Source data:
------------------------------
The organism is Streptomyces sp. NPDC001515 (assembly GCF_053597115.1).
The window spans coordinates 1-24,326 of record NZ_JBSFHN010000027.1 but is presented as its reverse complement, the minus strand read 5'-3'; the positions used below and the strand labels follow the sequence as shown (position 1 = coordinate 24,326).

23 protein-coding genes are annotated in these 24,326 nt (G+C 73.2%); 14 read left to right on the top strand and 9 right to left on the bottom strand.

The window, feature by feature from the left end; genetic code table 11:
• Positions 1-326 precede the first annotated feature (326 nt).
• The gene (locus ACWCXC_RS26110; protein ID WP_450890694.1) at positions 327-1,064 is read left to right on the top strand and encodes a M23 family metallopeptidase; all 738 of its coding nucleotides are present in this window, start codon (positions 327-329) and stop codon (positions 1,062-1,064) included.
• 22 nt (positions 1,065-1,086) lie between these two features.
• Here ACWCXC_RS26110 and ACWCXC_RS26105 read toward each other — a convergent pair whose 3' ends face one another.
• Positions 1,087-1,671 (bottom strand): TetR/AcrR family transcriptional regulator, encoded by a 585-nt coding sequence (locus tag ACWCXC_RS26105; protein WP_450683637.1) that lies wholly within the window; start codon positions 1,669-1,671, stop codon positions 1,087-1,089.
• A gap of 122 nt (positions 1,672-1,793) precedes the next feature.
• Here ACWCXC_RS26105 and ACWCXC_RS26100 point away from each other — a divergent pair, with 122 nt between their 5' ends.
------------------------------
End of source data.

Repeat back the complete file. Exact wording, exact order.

The organism is Streptomyces sp. NPDC001515 (assembly GCF_053597115.1).
The window spans coordinates 1-24,326 of record NZ_JBSFHN010000027.1 but is presented as its reverse complement, the minus strand read 5'-3'; the positions used below and the strand labels follow the sequence as shown (position 1 = coordinate 24,326).

23 protein-coding genes are annotated in these 24,326 nt (G+C 73.2%); 14 read left to right on the top strand and 9 right to left on the bottom strand.

The window, feature by feature from the left end; genetic code table 11:
• Positions 1-326 precede the first annotated feature (326 nt).
• The gene (locus ACWCXC_RS26110; protein ID WP_450890694.1) at positions 327-1,064 is read left to right on the top strand and encodes a M23 family metallopeptidase; all 738 of its coding nucleotides are present in this window, start codon (positions 327-329) and stop codon (positions 1,062-1,064) included.
• 22 nt (positions 1,065-1,086) lie between these two features.
• Here ACWCXC_RS26110 and ACWCXC_RS26105 read toward each other — a convergent pair whose 3' ends face one another.
• Positions 1,087-1,671 (bottom strand): TetR/AcrR family transcriptional regulator, encoded by a 585-nt coding sequence (locus tag ACWCXC_RS26105; protein WP_450683637.1) that lies wholly within the window; start codon positions 1,669-1,671, stop codon positions 1,087-1,089.
• A gap of 122 nt (positions 1,672-1,793) precedes the next feature.
• Here ACWCXC_RS26105 and ACWCXC_RS26100 point away from each other — a divergent pair, with 122 nt between their 5' ends.